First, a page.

Britain’s public debt has burst through the £2tn ($2.65tn) mark for the first time, according to official figures.
New data from the Office for National Statistics (ONS) on Friday shows public debt at the end of July was bigger than the size of the entire UK economy for the first time in more than half a century.
Public sector debt totalled 100.5% of GDP, a surge of 20.4 percentage points compared to a year earlier. It is the first time the figure has been larger than GDP since 1961.
The UK government has ramped up spending on support for firms, workers, and public services to alleviate the devastating economic damage of the coronavirus and lockdown measures this year.
But GDP and tax receipts have taken a heavy hit as firms’ and workers’ incomes have plummeted, with many tax payments also deferred.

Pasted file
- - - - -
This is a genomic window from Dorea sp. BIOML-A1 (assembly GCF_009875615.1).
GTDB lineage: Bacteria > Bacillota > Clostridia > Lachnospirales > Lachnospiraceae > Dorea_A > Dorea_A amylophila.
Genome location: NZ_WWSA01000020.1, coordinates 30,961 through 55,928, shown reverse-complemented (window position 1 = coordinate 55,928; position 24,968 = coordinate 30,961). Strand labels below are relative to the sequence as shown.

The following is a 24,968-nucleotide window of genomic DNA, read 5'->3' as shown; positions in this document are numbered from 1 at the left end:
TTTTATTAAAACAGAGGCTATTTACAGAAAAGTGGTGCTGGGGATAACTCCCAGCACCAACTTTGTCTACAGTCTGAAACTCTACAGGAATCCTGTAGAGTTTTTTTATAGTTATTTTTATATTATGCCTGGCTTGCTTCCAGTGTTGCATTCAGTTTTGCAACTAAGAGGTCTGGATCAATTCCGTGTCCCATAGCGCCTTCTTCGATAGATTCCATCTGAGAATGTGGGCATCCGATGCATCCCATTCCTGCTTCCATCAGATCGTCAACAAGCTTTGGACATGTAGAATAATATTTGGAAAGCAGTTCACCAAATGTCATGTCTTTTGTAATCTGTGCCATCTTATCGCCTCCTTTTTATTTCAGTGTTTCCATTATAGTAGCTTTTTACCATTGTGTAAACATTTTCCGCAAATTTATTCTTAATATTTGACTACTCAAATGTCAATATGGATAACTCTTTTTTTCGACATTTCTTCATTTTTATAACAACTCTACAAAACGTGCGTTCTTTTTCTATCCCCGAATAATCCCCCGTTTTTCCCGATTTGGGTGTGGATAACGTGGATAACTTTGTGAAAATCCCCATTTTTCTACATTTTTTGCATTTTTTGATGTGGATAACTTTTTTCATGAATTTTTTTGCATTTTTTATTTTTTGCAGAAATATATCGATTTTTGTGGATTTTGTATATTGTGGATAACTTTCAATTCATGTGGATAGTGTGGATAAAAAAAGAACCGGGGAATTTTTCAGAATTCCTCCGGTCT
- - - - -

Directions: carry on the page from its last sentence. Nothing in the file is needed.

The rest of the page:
It has forced UK chancellor Rishi Sunak to significantly raise government borrowing. UK government borrowing in July came in at £26.7bn, the fourth highest in any month since records began in the early 1990s. Total borrowing between April and July was almost three times higher than the entire previous financial year.
The furlough scheme, grants for the self-employed, a temporary stamp duty holiday, emergency cash for Transport for London, and several loan schemes for business are among the crisis measures to have pushed up spending.
Borrowing costs are near historic lows and the crisis continues to hammer the economy, but the chancellor has already signalled his desire to put the public finances on a more “sustainable” footing.
The furlough scheme is one of the most expensive policies, and is still subsidising millions of workers’ wages. It is being gradually tapered off and will end in October, despite warnings it has already started triggering mass job losses.